On its face, the Stay NJ Act sounds like the answer to every senior citizen’s prayers when it comes to New Jersey’s chronically high property taxes.
According to a press release from Governor Murphy’s office, “The Stay NJ senior property tax credit affordability program expands income limits and modifies ownership requirements with the aim of cutting property taxes in half for many eligible New Jersey seniors by providing a direct credit of up to $6,500 on property tax bills when fully implemented.” While this premise is all well and good, the major flaw in this bill is the caveat that the program will only go into effect in the year 2026 – three years from now.
Even the most casual observer knows that three years is geologic time in the political world. So much can and will happen in the span of three years that pundits on all sides of the political spectrum agree that it is highly unlikely that seniors will see any relief when the time finally comes to implement the program.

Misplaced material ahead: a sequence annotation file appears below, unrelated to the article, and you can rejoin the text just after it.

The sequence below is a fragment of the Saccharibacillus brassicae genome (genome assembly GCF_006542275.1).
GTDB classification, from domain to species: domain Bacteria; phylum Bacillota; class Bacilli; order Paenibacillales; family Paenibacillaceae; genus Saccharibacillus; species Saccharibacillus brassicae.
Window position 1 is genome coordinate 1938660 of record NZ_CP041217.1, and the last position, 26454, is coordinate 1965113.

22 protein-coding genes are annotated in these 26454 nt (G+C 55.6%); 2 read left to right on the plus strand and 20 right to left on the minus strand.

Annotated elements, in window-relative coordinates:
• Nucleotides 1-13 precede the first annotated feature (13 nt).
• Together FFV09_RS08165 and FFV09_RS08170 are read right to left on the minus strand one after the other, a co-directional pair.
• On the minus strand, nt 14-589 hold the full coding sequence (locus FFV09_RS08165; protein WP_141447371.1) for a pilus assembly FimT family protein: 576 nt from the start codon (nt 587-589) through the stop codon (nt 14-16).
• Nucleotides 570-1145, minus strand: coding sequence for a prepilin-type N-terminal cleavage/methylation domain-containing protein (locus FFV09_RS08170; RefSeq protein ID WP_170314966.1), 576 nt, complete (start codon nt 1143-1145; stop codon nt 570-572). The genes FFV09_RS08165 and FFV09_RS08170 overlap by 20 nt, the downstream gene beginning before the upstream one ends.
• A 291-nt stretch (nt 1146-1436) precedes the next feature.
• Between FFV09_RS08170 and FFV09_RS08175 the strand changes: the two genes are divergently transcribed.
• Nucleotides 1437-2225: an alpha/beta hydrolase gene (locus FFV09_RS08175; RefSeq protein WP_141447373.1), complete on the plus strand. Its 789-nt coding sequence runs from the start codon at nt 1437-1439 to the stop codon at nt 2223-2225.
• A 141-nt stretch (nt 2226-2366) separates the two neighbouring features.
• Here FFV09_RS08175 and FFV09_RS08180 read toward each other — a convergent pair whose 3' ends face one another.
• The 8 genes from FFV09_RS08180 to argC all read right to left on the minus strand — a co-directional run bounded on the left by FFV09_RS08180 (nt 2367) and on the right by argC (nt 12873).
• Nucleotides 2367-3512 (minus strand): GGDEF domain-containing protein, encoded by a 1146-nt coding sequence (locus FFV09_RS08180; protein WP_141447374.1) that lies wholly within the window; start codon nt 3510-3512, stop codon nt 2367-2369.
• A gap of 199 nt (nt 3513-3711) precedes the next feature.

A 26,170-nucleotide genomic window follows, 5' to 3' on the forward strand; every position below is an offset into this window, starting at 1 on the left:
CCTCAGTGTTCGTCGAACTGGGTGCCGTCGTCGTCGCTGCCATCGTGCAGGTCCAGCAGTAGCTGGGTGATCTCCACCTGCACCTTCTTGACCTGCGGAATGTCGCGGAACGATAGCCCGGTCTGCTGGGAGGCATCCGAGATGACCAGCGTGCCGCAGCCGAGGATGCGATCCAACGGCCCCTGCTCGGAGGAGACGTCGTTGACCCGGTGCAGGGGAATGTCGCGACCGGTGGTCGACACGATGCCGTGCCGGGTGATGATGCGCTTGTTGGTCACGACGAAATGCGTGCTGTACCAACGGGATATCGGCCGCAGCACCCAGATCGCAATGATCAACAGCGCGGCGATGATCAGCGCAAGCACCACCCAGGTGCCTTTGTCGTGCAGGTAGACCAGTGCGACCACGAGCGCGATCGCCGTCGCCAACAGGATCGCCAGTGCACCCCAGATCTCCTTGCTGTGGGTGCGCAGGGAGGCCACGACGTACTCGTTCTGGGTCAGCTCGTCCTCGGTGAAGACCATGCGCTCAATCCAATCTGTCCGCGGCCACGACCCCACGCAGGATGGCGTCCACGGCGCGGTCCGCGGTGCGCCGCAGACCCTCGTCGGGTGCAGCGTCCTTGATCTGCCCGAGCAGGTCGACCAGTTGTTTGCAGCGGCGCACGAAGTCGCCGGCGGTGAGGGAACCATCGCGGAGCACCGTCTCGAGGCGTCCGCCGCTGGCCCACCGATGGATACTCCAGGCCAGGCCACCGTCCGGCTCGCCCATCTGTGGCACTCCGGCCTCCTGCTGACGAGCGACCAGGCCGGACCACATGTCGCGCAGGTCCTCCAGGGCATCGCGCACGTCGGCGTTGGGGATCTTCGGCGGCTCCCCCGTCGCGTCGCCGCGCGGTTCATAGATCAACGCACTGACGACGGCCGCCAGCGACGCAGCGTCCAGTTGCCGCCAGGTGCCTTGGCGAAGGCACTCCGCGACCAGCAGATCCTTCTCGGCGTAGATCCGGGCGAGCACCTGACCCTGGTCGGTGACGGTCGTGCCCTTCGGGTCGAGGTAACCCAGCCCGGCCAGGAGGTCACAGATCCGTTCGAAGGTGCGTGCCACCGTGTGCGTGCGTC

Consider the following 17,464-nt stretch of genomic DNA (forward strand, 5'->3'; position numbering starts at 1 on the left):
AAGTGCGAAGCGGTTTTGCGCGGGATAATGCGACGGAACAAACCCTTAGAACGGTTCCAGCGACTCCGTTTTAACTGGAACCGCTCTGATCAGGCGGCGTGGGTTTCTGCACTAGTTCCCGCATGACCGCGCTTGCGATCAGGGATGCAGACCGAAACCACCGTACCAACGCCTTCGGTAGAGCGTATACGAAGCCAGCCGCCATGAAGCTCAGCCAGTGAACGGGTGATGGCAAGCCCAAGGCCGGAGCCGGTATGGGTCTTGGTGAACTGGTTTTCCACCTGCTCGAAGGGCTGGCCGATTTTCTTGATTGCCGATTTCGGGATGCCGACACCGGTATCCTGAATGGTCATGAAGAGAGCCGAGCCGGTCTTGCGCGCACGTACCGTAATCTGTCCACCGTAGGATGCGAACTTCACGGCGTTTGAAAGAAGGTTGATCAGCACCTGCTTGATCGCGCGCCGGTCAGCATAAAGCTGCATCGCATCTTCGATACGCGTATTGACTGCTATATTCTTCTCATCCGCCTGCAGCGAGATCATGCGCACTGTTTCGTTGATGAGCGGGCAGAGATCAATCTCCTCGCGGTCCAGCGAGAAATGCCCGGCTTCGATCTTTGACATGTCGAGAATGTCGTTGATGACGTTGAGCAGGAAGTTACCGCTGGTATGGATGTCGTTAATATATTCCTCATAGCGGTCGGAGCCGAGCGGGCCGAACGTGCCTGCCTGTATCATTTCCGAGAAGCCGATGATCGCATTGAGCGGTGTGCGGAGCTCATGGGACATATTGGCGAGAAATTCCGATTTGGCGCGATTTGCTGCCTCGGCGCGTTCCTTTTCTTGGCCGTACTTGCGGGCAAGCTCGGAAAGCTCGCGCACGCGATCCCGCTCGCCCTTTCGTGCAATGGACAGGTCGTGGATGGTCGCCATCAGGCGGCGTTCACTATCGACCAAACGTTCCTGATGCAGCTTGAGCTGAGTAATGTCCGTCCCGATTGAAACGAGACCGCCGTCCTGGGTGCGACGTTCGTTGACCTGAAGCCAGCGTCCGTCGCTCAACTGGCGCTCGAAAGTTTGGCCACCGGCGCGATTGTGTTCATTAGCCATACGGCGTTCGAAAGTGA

The reason for this is actually quite simple. As a result of borrowed money, unspent Cares Act funds and the over taxation of its citizens, the state has squirreled away enough funding to implement the program this year. However, these funds are projected to likely be gone by 2025, leaving a budget shortfall for FY 2026 and no ability to begin funding a program as ambitious as the Stay NJ Act.
At the June 30 voting session, I spoke to the full Assembly on this very subject and implored them to initiate the program this year when the funding is available, not three years from now. To date, there has been no change in the beginning of the program.
Why then, would the administration promote a program that will most likely never see the light of day? The answer lies in this November’s election. With the entire legislature up for reelection in a traditionally low turnout year, a program like this is looked upon as an irresistible enticement for senior citizen voters to come out and vote. While motivating people to come out to vote is a good thing, deceiving them in the process is not. This gives further credence to the old adage about elected officials “don’t listen to what they say, watch what they do.”
Unless the implementation date is moved up, the Stay NJ Act will be nothing more than a cruel hoax perpetrated upon senior citizens desperate for relief from New Jersey’s suffocating property tax burden.